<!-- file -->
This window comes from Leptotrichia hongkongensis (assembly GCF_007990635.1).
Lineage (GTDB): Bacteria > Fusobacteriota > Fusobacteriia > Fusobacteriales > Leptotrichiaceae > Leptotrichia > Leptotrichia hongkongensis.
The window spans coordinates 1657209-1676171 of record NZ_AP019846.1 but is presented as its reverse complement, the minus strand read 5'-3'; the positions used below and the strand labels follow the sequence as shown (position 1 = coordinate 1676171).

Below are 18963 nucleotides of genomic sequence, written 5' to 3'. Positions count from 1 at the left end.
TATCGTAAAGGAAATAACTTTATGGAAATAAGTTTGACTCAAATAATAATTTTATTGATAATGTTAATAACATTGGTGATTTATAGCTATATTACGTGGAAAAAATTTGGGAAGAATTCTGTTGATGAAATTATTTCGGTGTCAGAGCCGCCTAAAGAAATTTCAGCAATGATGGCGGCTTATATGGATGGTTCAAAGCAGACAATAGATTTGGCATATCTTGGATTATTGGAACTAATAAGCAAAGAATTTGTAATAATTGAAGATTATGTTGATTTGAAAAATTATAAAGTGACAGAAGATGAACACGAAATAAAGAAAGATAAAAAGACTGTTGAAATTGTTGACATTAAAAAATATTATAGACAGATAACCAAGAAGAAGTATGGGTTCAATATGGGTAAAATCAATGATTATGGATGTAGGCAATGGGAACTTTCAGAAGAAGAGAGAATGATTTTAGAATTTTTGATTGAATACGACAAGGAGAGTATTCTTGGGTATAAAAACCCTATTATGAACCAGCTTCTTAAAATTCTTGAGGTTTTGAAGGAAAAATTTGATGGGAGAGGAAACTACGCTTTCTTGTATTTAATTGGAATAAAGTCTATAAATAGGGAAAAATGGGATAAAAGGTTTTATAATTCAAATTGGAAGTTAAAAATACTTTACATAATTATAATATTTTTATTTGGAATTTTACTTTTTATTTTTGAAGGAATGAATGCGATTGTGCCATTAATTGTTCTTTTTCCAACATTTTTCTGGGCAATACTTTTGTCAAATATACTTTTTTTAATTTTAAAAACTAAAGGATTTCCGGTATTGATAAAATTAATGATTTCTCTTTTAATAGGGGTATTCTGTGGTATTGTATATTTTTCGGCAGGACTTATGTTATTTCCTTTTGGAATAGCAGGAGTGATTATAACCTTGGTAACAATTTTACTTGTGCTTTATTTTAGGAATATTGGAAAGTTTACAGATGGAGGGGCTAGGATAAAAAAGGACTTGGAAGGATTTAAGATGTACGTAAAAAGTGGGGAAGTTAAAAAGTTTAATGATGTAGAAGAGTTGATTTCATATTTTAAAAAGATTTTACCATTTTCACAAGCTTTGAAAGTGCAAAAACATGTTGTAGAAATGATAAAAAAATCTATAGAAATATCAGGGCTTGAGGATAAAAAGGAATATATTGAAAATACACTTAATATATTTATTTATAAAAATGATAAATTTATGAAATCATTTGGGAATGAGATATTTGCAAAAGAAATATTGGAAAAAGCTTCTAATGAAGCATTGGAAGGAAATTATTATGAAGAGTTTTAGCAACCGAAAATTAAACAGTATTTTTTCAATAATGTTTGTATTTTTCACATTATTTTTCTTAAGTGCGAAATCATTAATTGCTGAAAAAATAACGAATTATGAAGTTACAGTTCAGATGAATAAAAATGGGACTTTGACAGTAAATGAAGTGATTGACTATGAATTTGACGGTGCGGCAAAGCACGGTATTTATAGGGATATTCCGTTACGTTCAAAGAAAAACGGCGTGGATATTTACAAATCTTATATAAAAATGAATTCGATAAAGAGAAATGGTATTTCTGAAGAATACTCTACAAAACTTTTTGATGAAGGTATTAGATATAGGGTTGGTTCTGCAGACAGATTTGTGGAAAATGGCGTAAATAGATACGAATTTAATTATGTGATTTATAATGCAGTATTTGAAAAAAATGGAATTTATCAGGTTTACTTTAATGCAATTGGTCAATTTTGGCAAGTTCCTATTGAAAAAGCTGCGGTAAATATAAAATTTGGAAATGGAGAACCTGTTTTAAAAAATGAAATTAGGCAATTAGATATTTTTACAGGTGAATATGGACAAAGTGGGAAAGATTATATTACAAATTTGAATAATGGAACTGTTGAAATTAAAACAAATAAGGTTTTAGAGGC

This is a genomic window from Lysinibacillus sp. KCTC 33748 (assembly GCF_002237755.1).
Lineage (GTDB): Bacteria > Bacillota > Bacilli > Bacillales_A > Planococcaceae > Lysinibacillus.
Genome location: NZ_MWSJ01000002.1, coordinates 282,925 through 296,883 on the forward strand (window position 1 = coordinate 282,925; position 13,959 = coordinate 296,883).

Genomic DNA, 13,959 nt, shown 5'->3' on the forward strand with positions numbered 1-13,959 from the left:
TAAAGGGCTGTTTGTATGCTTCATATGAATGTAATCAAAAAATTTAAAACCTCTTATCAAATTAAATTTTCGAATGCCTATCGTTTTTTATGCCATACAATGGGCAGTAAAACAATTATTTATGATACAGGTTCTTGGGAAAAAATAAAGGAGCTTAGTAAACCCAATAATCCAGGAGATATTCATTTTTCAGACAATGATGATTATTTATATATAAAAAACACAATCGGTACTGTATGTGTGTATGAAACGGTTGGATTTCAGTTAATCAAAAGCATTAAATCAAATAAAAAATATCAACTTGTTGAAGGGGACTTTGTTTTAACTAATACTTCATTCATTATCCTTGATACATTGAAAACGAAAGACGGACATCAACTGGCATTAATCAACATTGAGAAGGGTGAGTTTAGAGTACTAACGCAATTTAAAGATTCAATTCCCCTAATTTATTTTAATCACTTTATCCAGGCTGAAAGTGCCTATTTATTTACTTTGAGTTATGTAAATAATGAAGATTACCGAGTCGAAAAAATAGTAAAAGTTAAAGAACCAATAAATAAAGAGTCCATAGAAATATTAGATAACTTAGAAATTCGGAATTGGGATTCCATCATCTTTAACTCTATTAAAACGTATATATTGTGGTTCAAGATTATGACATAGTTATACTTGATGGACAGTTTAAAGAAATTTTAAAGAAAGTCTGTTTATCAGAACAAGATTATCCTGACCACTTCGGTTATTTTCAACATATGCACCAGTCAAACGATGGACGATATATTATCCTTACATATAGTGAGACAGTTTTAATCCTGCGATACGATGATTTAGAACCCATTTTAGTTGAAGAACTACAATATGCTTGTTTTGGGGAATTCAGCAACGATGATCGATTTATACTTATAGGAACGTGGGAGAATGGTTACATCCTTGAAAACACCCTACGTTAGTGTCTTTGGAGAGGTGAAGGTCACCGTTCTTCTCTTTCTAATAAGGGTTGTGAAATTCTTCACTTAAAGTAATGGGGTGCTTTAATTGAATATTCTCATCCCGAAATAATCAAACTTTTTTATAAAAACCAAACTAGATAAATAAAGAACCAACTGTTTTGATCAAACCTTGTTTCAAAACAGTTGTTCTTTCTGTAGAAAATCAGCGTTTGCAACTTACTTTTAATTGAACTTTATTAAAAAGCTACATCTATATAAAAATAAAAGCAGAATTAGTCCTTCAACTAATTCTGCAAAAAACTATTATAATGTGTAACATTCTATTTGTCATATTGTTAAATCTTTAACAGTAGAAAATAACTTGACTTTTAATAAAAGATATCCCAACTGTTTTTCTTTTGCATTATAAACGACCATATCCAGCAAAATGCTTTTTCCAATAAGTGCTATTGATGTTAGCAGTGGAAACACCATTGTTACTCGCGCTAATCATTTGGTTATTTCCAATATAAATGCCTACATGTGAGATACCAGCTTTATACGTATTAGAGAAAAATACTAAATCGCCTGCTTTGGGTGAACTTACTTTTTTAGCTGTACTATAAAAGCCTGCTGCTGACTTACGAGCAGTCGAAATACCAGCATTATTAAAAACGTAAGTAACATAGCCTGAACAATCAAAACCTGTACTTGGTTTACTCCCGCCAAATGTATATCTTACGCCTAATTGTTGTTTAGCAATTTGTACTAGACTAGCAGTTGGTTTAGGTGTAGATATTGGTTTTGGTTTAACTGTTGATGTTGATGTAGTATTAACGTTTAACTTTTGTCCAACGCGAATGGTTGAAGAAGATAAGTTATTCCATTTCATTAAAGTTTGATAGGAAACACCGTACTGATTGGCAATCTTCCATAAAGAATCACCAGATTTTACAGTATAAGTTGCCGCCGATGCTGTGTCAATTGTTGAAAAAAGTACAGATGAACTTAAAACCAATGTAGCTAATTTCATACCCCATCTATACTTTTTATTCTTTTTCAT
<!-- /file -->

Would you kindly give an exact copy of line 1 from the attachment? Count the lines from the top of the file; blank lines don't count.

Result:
This window comes from Leptotrichia hongkongensis (assembly GCF_007990635.1).